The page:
The cover of Margaret Atwood’s new collection of poetry – taken from a recent work by British sculptor Kate MccGwire – features a great swirl of deep blue feathers, touched by tones of light grey and brown; and it’s appropriate not only because of the number of birds that appear in the 57 poems, or sequences of poems, gathered in this book, but because of the soaring quality of the verse itself, which is often dark, but always illuminated by characteristic flashes of brilliance and wit, and powered by a pure force of creative energy that sometimes feels like a mighty wind, lifting us up and shifting the ground beneath us as we read ... In her novels as in her poetry, though, there are two interwoven strands in her presence as a writer; the one sharp, committed, knowing, political and polemical, the other profoundly poetic, wedded to the ever-shifting miracle of language itself, and far more mysterious and unpredictable in its preoccupations and outcomes ... Atwood’s poetry is vibrant with purpose, brilliant, hard-edged, and instantly legible; and they will doubtless become classics of our troubled time, quoted in polemics and taught in schools ... this whole collection stands as a mighty demonstration of how great poetry can embody and celebrate the sheer vibrancy and beauty of life, in the face of the most profound sorrow and terror. Read these poems aloud, read them carefully, read them with joy and tears; savour the raw power of their rhythms and assonances, and the sheer mastery with which Atwood, at the height of her powers, transforms anger and grief into glinting beauty and brilliance.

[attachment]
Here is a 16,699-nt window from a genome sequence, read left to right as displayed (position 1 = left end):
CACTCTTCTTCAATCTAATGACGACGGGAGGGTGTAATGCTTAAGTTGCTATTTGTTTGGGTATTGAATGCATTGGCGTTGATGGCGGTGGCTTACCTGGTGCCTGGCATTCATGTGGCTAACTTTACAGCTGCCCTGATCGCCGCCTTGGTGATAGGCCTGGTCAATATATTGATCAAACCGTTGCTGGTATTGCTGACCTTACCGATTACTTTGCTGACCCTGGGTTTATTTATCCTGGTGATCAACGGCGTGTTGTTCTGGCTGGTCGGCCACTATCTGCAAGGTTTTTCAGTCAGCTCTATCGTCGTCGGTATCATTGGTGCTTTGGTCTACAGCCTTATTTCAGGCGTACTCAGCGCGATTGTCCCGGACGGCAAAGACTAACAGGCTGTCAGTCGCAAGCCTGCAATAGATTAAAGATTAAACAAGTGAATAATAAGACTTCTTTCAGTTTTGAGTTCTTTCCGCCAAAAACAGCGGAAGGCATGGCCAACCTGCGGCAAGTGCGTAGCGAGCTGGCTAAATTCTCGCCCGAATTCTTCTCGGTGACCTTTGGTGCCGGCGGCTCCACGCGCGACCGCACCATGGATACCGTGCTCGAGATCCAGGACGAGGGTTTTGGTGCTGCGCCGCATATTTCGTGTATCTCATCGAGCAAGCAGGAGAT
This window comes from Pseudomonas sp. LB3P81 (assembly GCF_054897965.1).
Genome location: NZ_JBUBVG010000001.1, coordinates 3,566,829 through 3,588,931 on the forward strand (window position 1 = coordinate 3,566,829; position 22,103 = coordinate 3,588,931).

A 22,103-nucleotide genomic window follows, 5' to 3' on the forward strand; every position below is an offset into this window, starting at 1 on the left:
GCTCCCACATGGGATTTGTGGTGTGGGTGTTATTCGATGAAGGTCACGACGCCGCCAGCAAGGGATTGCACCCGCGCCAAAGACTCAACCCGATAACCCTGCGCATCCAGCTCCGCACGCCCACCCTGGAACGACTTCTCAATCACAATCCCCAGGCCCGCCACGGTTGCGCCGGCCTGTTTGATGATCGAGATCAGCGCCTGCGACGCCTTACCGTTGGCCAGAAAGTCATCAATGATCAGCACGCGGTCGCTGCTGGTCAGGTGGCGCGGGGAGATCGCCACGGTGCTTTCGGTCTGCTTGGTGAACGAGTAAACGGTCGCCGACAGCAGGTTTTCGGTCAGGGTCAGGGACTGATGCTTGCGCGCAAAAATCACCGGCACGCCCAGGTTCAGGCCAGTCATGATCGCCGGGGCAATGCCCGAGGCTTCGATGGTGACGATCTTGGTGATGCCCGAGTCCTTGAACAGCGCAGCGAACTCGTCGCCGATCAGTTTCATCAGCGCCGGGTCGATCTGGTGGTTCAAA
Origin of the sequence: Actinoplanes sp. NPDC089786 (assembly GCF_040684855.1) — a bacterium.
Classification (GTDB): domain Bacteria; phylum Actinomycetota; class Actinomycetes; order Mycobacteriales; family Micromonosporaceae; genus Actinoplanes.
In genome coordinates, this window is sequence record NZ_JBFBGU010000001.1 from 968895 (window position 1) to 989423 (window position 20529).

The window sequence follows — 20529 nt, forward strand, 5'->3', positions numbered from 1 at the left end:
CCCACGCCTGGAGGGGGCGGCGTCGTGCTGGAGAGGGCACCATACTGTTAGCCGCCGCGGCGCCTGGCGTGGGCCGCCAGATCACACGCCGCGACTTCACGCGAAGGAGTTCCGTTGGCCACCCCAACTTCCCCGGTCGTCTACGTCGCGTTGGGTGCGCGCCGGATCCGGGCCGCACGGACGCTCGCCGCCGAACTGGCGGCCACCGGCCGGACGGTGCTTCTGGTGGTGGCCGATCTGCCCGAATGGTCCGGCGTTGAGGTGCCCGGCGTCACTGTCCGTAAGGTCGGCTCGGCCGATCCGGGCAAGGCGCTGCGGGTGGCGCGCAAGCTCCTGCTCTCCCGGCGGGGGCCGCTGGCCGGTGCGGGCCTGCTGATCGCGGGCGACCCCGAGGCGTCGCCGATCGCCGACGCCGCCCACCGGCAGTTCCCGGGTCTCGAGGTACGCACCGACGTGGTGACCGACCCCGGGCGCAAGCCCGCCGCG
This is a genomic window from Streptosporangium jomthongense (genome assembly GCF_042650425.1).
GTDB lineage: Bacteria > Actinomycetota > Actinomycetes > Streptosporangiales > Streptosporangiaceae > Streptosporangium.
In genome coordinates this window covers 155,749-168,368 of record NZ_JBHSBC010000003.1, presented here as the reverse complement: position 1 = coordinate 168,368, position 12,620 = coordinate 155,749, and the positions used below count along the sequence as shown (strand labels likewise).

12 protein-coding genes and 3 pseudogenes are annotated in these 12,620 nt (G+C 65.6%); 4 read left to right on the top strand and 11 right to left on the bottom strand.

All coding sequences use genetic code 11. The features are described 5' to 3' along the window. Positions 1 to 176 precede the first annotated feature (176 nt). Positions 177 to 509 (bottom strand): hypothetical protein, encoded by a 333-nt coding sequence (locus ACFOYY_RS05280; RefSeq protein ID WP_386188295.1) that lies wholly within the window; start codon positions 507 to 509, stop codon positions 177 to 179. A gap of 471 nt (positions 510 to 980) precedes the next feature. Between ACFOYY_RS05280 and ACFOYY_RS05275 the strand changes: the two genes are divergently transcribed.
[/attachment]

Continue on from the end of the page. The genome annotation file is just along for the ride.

This collection of poems, her first in over 10 years, is a reckoning with the past that comes from a place of wisdom and control. Now 81, she harnesses the experience of a lifetime to assume a wry distance from her subjects – as if, in an astounding world, nothing could throw her off balance. This mastery, even at her most subversively fantastical, is part of what makes her an outstanding novelist. But poetry is different. Atwood is an undeceived poet and, even though the collection is full of pleasures, reading her work makes one consider the extent to which poetry is not only about truth but about the importance of being, at times, mercifully deceived – what Robert Lowell dubbed the 'sanity of self-deception'.
Spiked with surprising juxtapositions and wily delight in language, at times mordant, frequently hilarious, and always unflinching, Atwood’s poems are rooted in nature, with spotlights on spiders, cicadas, and slug sex.
... as dense as it is light and is a poetic magic trick that will delight [Atwood's] legion of fans, old and new alike ... Love poems about zombies? Yes, she went there. Enchanting lilting tributes of women who have been raped and murdered? Yes, she went there. In fact, I found myself reading Dearly to discover who she was writing about --- someone she really knows or someone she has invented to be almost real to us ... These poems are forthright and brave, yet beautiful in their hard-told truths. But they also give you the creeps because she is talking about both things that actually exist in the world that we see every day and things that we don’t necessarily notice but are there, just under the surface. The latter hide from us, waiting for us to fall down some rabbit hole where we will be face to face with them, and no mask or goggles can keep us safe from their difficult wisdom ... I recommend Dearly especially to those who only recently have become fans of Atwood’s work. The Grand Dame has so many surprises up her sleeves and on the bookstore shelves for you. You will be amazed at the hurricanes that live underneath the seemingly clear waves of words that will wash over you on an afternoon’s read ... As another lockdown feels near, hold this volume dear for the trips it will take you on while you hunker down on the home front.